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Series: High Dimensional Seminar

TBANote the special time!

Series: School of Mathematics Colloquium

TBA

Series: Analysis Seminar

TBA

Series: High Dimensional Seminar

TBA

Series: High Dimensional Seminar

It has been known that when an equiangular tight frame (ETF) of size |Φ|=N exists, Φ ⊂ Fd (real or complex), for p > 2 the p-frame potential ∑i ≠ j | < φj, φk > |p achieves its minimum value on an ETF over all N sized collections of vectors. We are interested in minimizing a related quantity: 1/ N2 ∑i, j=1 | < φj, φk > |p . In particular we ask when there exists a configuration of vectors for which this quantity is minimized over all sized subsets of the real or complex sphere of a fixed dimension. Also of interest is the structure of minimizers over all unit vector subsets of Fd of size N. We shall present some results for p in (2, 4) along with numerical results and conjectures. Portions of this talk are based on recent work of D. Bilyk, A. Glazyrin, R. Matzke, and O. Vlasiuk.

Series: Stochastics Seminar

Series: Dissertation Defense

We model and analyze the dynamics of religious group membership and size. A groups
is distinguished by its strictness, which determines how much time group members are
expected to spend contributing to the group. Individuals differ in their rate of return for
time spent outside of their religious group. We construct a utility function that individ-
uals attempt to maximize, then find a Nash Equilibrium for religious group participation
with a heterogeneous population. We then model dynamics of group size by including
birth, death, and switching of individuals between groups. Group switching depends on
the strictness preferences of individuals and their probability of encountering members of
other groups. We show that in the case of only two groups one with finite strictness and
the other with zero there is a clear parameter combination that determines whether the
non-zero strictness group can survive over time, which is more difficult at higher strictness
levels. At the same time, we show that a higher than average birthrate can allow even the
highest strictness groups to survive. We also study the dynamics of several groups, gaining
insight into strategic choices of strictness values and displaying the rich behavior of the
model. We then move to the simultaneous-move two-group game where groups can set up
their strictnesses strategically to optimize the goals of the group. Affiliations are assumed
to have three types and each type of group has its own group utility function. Analysis
on the utility functions and Nash equilibria presents different behaviors of various types
of groups. Finally, we numerically simulated the process of new groups entering the reli-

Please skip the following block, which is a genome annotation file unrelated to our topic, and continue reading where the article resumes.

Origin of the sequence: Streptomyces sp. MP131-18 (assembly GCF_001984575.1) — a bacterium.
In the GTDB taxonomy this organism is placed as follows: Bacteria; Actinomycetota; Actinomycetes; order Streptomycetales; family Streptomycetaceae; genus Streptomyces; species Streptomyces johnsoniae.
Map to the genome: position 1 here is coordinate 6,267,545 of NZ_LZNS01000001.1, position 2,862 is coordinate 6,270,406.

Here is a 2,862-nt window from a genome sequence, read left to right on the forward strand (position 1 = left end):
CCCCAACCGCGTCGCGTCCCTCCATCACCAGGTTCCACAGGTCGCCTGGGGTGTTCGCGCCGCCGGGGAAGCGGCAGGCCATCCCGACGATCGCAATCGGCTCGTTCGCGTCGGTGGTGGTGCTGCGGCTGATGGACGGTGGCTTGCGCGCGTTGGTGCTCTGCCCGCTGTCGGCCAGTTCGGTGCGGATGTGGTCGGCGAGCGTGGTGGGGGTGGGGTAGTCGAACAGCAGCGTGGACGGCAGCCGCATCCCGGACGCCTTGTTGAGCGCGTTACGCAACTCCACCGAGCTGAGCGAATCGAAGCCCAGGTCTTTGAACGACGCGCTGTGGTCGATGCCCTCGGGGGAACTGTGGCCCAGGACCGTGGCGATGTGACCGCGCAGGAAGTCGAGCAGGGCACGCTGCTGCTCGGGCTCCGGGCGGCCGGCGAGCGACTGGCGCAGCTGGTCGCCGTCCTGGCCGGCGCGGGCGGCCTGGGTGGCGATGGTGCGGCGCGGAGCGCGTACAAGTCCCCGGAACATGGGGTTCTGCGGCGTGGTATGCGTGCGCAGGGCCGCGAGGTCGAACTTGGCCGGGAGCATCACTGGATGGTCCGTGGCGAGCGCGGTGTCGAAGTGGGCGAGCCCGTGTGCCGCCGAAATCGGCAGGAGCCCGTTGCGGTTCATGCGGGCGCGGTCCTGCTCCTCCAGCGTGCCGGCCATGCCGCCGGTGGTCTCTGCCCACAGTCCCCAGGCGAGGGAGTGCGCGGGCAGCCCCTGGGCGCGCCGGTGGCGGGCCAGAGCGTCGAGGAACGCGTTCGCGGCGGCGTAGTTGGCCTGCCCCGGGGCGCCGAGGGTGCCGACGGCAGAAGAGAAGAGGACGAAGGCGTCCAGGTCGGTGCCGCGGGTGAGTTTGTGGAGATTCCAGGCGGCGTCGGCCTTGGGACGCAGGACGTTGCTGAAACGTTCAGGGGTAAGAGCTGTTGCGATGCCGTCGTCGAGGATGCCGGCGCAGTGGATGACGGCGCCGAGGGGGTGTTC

gious marketplace which can be viewed as a sequence of Stackelberg games. Simulation
results show how the different types of religious groups distinguish themselves with regard
to strictness.

Series: Dissertation Defense

The Jacobian of a graph, also known as the sandpile group or the critical group, is a finite group abelian group associated to the graph; it has been independently discovered and studied by researchers from various areas. By the Matrix-Tree Theorem, the cardinality of the Jacobian is equal to the number of spanning trees of a graph. In this dissertation, we study several topics centered on a new family of bijections, named the geometric bijections, between the Jacobian and the set of spanning trees. An important feature of geometric bijections is that they are closely related to polyhedral geometry and the theory of oriented matroids despite their combinatorial description; in particular, they can be generalized to Jacobians of regular matroids, in which many previous works on Jacobians failed to generalize due to the lack of the notion of vertices.

Series: Dissertation Defense

The study of the longest common subsequences (LCSs) of two random words is a classical problem in computer science and bioinformatics. A problem of particular probabilistic interest is to determine the limiting behavior of the expectation and variance of the length of the LCS as the length of the random words grows without bounds. This dissertation studies the problem using both Monte-Carlo simulation and theoretical analysis. The specific problems studied include estimating the growth order of the variance, LCS based hypothesis testing method for sequences similarity, theoretical upper bounds for the Chv\'atal-Sankoff constant of multiple sequences, and theoretical growth order of the variance when the two random words have asymmetric distributions.

Series: Dissertation Defense

In this dissertation, we studied the Back and Forth Error Compensation and Correction (BFECC) method for linear hyperbolic PDE systems and nonlinear scalar conservation laws. We extend the BFECC method from scalar hyperbolic PDEs to linear hyperbolic PDE systems, and showed similar stability and accuracy improvement are still valid under modest assumptions on the systems. Motivated by this theoretical result, we propose BFECC schemes for the Maxwell's equations. On uniform orthogonal grids, the BFECC schemes are guaranteed to be second order accurate and have larger CFL numbers than that of the classical Yee scheme. On non-orthogonal and unstructured grids, we propose to use a simple least square local linear approximation scheme as the underlying scheme for the BFECC method. Numerical results showed the proposed schemes are stable and are second order accurate on non-orthogonal grids and for systems with variable coefficients. We also studied a conservative BFECC limiter that reduces spurious oscillations for numerical solutions of nonlinear scalar conservation laws. Numerical examples with the Burgers' equation and KdV equations are studied to demonstrate effectiveness of this limiter.